Let’s revisit Mandelbrot’s book again – “The (Mis)behaviour of Markets”. In this post, I will share with you his argument against the random walk hypothesis of the financial market. He argued that prices are dependent, and not independent as Random Walk suggests.
First Illustration – The basketball player
“If a basketball player sinks two shots in a row, evidence suggests, odds are greater that his third shot will also score. By prowess or psychology, a player can have “hot” streaks; successive shots are, to some degree, dependent on one another. But how long will his scoring streak last? Is it broken after just one miss? Two? Five? Over how many shots, precisely, does the “hot-hands” effect linger? Put in mathermatical terms, over how many time periods is the dependece significant?”
Second Illustration – The reservoir
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“Say a series of wet years fills the reservoir. Then some years of mostly moderate weather follow – but the reservoir is full; the prior wet years are still having an effect. Then some dry years arrive. Now the reservoir is emptying. But it has more water than it otherwise would; still the prior wet years are still having an effect.”
Third Illustration – The Tree
“Adjacent tree rings, the marks of growth only a year or two apart, are highly correlated. Beyond a few years, the correlations fall; the pattern from one decade or century to the next is more haphazard. But the correlations fall more slowly than expected. In fact, it is 150 years before they are so insignificant that to distinguish them statistically from chance.”
In Financial Markets
“Now think finance. In 1982 IBM, then the world’s biggest computer company, decided some upstarts at Apple were threatening its future with a new product called the personal computer. Uncharacteristically, IBM acted quickly. It bypassed its own big chip factories and software departments. It picked a struggling semiconductor company named Intel to make its microprocessors and a bright but insignificant kid named Bill Gates to provide its software. The rest is well-known: Intel and Microsoft grew wildly, beyond any imaginable bounds. IBM stumbled, and sharnk. But the fates of these three companies are still intertwined. Their stock prices affect one another, as profits or troubles at one rebounds on the business or market-ratings of the others. That event of three decades ago, IBM’s midwifery to two new industry giants, continues to reverberate today in IBM’s stock price. The dependence there is about thirty years long. One can easily imagine even longer dependence: The court-ordered breakup of John D. Rockefeller’s Standard Oil Trust in 1911 continues to affect its surviving children today, ExxonMobil, ConoccoPhillips, Chevron Texaco, and BP Amoco.”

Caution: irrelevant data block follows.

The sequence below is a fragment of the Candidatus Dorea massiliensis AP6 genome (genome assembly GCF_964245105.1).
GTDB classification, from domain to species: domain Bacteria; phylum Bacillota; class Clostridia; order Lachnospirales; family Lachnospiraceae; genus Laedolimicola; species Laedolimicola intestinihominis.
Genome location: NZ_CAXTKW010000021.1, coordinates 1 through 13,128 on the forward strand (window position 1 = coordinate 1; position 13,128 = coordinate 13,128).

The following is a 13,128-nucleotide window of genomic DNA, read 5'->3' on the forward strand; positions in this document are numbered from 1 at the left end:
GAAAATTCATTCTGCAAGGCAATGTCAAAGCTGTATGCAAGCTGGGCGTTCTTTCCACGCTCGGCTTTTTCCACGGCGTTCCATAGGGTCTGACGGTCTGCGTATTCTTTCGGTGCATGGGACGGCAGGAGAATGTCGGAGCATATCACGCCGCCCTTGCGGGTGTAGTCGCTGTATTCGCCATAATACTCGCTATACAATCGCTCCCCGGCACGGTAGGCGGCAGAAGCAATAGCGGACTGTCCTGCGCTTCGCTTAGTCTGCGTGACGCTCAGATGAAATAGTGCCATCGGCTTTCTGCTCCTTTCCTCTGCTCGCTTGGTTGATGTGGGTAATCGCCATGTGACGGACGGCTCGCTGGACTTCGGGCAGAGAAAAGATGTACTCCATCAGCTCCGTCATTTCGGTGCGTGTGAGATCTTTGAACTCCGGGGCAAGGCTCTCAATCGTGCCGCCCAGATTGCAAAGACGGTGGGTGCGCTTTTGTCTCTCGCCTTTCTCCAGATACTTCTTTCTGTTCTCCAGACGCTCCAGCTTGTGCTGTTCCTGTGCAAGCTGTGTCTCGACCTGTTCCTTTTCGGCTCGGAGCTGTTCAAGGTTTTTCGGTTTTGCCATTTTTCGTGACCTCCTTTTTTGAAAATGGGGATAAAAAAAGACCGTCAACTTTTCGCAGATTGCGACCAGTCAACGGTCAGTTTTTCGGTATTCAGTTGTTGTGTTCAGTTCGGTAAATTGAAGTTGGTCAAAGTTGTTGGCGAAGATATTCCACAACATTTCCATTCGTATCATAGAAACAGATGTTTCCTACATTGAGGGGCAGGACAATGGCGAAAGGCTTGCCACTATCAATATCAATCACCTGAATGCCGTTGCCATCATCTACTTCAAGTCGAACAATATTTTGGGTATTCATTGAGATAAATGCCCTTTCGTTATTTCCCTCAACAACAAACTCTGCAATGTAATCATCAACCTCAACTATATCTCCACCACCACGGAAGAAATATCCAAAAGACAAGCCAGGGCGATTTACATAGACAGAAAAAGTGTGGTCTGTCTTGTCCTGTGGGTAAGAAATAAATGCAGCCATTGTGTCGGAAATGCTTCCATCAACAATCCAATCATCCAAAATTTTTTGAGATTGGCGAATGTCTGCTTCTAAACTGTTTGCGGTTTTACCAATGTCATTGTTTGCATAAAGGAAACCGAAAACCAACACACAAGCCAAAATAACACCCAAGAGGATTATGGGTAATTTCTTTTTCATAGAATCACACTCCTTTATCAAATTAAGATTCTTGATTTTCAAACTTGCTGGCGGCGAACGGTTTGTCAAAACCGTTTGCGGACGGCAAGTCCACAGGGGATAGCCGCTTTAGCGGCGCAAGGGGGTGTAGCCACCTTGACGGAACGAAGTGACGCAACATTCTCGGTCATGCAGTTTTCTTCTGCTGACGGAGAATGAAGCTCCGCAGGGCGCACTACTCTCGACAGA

“No act is without consequences for others. It is a tenet of chaos theory that, in dynamical systems, the outcome of any process is sensitive to its starting point – or, in the famous cliche, the flap of a butterfly’s wings in the Amazon can cause a tornado in Texas. I do not assert markets are chaotic, though my fractal geometry is one of the primary mathematical tools of “chaology.” But clearly, the global economy is an unfathomably complicated machine. To all the complexity of the physical world of weather, crops, ores, and factories, you add the psychological complexity of men acting on their fleeting expectations of what may or may not happen – sheer phantasms. Companies and stock prices, trade flows and currency rates, crop yields and commodity futures – all are inter-related to one degree of another, in ways we have barely begun to understand. In such a world, it is common sense that events in the distant past continue to echo in the present.”
Prices have momentum
Here is what I draw from these: The shorter the time frame, the larger the dependence. We shall not talk about his examples of IBM or Standard Oil, or any dependence lasting 30 years. I am interested in days, weeks or months, as their dependence would be stronger. If what his observations and concept are accurate, trend following strategies will be profitable in the financial markets since they anchor on the same principle – if price has been going up, it is likely to continue in the same direction. In other words, yesterday’s price will have an effect on today’s price as well as tomorrow and thereafter. Price has momentum. As the basketball illustration suggests, how long will the significant dependence lasts so that we can rip the maximum profits from the stock? It is a holy grail that we can never find out. Read more about price dependence and the Joseph’s effect.